Welcome Class of 2021: Photo Gallery
Above. Members of Michigan Public Health’s first online MPH cohort (l-r): Adam Kollipara, Elizabeth Brueggeman, Melanie Berent, Christopher Rudski (and son), Kathy Heselschwerdt, and Maelyn Bremer.
“I’ve learned the importance of having a strong support system as we move through these unprecedented times together. It’s been warming to see how the Michigan Public Health community has come together even stronger despite our physical distance.”
—Kathleen M. Lindsey, MPH ’21
“My training gave me valuable insights into how quickly public health emergencies can unfold. Given the language experts were using on media outlets to convey complex epidemiological concepts to lay audiences, I also came to realize how valuable I can and will be as an epidemiologist.”
—Joshua Tucker, MPH ’21
“Studying remotely highlighted for me how important it is to be adaptable to changing environments. Everyone was navigating the new normal, and we all adapted to make the most of the situation. This exemplifies public health—how more flexible research and interventions can better meet the changing needs of our communities. Professors and GSIs across the school modeled this, adapting to student needs and listening carefully to our concerns.”
—Daisy Okpa, MPH ’21
“Our own actions to stay healthy and safe are also critical for the health and safety of the general public. Social distancing, mask wearing, and getting vaccinated are crucial not just for our own health but for protecting the people around us.”
—Mitchell Schrank, MPH ’21
“Remote learning presented many challenges. It also gave me more time to think about and process this wild year. Keeping things in perspective and in balance are skills that will serve me as an environmental health professional.”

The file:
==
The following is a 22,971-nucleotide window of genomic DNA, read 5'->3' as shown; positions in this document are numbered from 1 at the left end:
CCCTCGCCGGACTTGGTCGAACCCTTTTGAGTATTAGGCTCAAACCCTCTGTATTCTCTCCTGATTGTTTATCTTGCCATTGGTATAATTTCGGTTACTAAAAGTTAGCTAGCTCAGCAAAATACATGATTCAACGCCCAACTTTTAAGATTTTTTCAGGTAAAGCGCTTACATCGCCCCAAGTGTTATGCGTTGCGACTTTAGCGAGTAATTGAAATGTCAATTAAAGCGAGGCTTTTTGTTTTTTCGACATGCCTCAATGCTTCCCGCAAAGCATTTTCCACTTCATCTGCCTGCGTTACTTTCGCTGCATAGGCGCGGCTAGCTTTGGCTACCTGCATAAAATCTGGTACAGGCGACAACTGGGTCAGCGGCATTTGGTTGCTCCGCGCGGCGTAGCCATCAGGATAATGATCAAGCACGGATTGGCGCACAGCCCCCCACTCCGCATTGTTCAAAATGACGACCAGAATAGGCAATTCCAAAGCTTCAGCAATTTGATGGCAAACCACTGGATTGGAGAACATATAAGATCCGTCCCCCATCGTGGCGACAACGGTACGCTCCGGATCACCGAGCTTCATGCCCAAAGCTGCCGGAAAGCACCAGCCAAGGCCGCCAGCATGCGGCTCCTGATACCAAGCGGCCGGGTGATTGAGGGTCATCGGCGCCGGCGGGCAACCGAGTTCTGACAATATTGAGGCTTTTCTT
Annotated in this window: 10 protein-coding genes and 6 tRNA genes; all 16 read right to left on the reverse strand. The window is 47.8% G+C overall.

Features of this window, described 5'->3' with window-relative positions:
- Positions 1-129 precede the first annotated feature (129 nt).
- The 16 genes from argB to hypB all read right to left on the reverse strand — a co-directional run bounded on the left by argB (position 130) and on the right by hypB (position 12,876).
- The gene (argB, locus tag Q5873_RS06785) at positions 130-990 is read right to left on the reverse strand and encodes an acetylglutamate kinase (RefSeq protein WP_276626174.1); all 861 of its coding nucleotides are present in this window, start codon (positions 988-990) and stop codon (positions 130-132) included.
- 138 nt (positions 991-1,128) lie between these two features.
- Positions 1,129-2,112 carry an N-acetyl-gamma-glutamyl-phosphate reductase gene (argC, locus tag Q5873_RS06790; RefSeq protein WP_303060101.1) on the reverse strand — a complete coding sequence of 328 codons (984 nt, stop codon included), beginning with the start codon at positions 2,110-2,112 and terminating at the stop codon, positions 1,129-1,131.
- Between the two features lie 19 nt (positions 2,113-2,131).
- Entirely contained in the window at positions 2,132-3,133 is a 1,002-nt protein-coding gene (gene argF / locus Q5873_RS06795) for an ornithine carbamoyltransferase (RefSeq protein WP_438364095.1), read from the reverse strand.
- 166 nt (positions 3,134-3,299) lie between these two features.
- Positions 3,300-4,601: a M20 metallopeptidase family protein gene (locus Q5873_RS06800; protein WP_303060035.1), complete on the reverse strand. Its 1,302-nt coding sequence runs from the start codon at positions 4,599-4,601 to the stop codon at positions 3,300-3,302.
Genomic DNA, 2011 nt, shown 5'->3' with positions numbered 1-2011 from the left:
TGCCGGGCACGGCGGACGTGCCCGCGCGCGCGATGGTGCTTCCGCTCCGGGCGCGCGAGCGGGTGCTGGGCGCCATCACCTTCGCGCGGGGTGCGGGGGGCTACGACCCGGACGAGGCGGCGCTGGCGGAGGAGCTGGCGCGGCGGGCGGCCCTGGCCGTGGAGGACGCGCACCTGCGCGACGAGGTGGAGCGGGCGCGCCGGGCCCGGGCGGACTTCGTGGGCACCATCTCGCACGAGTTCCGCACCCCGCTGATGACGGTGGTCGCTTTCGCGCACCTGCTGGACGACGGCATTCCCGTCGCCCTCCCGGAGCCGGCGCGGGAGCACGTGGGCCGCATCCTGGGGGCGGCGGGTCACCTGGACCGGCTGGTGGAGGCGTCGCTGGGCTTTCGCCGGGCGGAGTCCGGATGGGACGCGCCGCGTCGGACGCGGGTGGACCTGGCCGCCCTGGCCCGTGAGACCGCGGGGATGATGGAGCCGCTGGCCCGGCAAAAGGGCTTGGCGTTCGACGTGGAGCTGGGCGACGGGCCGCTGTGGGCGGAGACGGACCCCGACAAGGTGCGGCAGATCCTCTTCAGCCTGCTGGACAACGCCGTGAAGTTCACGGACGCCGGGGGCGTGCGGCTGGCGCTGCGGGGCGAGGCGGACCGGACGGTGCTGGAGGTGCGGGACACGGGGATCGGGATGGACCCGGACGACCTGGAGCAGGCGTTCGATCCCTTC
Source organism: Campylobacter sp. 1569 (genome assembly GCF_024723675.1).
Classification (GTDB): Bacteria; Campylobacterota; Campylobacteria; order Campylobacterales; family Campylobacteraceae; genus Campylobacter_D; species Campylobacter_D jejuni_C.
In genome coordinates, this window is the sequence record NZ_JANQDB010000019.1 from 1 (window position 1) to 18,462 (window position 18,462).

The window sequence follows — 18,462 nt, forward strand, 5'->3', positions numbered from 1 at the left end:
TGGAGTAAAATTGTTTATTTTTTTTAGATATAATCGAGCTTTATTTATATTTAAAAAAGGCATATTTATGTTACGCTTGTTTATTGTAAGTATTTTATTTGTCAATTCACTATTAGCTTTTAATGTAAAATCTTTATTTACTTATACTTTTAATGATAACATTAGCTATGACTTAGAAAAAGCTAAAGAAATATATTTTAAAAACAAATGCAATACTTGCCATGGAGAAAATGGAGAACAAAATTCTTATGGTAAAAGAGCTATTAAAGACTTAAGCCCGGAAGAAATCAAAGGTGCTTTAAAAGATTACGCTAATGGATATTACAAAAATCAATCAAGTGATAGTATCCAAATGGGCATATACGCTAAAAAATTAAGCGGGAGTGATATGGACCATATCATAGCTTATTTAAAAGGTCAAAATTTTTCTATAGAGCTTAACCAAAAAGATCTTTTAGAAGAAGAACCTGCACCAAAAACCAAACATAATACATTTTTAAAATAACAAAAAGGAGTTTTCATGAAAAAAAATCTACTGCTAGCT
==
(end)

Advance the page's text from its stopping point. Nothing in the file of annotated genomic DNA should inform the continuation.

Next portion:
—Xin Li, MS ’21
“My time at SPH taught me to think of adversity as an opportunity for growth. I now realize we’re all more resilient than we think, and I am focusing on how strong we are. The ability to share strength and resilience with others is part of what makes a great public health leader.”
—Sania Farooq, BS ’21
“During my time at Michigan Public Health, I learned that, though I study health on the community level, small personal actions can also impact the health and well-being of the public in a big way.”
—Christine Rygiel, PhD ’21
Photo by Shayla Grace Photography
“My professional experiences helped me visualize what I was learning in virtual classrooms. But as an online student based in Atlanta, Michigan helped me stretch my interests beyond my infectious disease work to policy and other areas of public health. As a dedicated life-long learner, I’m grateful to have developed this more holistic view of the field.”
—Nathan Clayton, MPH ’21
“It was difficult to miss out on that in-person grad school experience. But the whole cohort came together as a team and made it work. We pivoted based on the circumstances, collaborated creatively, and fed off each other’s positivity—giving everyone the confidence that we would make it through this.”
—Nicolas Fletcher, MHSA ’21
Fletcher is a medical doctor and participated in Wayne County’s recent vaccination campaign.
“At Michigan Public Health, you are surrounded by people deeply invested in creating positive change. No one is willing to accept or normalize the deaths of hundreds of thousands due to a pandemic. Instead, people are listening, collaborating, and acting with empathy and skill, knowing that our work can move us more quickly toward healthy resolutions to a devastating crisis.”
—Swathi Komarivelli, BS ’21
“My public health studies gave me tools to know what to put on the proverbial drawing board, when to go back to it, when to rework some of it, and most importantly, to have faith in what the whole team is putting on that drawing board. Collaborative thinking and adjusting for the unexpected make this field so resilient and valuable.”
—Louma Kaakarli, BA ’21
- Interested in public health? Learn more today.
- Read “Three Generations, One Passion: When Public Health Runs in the Family.”
- Support research and engaged learning at Michigan Public Health.